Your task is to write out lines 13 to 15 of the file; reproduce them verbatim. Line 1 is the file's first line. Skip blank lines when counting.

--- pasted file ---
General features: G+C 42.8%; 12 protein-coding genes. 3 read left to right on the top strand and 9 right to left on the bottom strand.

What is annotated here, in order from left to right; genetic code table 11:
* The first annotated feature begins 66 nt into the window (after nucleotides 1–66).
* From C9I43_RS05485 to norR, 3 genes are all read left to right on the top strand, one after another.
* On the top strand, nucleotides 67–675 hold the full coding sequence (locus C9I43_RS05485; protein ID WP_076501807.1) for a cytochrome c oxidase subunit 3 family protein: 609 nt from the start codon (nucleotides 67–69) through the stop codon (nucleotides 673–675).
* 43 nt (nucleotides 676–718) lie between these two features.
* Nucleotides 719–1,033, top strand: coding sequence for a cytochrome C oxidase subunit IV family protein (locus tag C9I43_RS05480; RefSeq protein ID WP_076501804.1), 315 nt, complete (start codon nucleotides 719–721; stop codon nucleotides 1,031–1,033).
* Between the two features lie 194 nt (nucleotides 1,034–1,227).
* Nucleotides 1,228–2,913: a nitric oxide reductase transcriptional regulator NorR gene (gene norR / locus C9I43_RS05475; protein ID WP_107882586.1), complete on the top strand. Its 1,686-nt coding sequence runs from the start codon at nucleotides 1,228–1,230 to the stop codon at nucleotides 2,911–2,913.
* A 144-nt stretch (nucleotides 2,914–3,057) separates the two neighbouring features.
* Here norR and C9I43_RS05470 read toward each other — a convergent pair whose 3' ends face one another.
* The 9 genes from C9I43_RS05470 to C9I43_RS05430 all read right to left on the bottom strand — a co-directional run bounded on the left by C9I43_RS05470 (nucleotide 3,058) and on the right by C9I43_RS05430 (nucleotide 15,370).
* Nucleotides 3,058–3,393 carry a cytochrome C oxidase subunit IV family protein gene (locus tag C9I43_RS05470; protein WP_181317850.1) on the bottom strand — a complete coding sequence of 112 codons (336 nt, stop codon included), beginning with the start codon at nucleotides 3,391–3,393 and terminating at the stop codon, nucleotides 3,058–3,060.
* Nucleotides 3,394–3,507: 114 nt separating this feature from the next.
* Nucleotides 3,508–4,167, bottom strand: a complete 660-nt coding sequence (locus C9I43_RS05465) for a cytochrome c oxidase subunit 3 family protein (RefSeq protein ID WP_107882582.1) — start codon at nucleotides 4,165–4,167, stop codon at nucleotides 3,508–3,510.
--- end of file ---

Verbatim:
* Nucleotides 3,058–3,393 carry a cytochrome C oxidase subunit IV family protein gene (locus tag C9I43_RS05470; protein WP_181317850.1) on the bottom strand — a complete coding sequence of 112 codons (336 nt, stop codon included), beginning with the start codon at nucleotides 3,391–3,393 and terminating at the stop codon, nucleotides 3,058–3,060.
* Nucleotides 3,394–3,507: 114 nt separating this feature from the next.
* Nucleotides 3,508–4,167, bottom strand: a complete 660-nt coding sequence (locus C9I43_RS05465) for a cytochrome c oxidase subunit 3 family protein (RefSeq protein ID WP_107882582.1) — start codon at nucleotides 4,165–4,167, stop codon at nucleotides 3,508–3,510.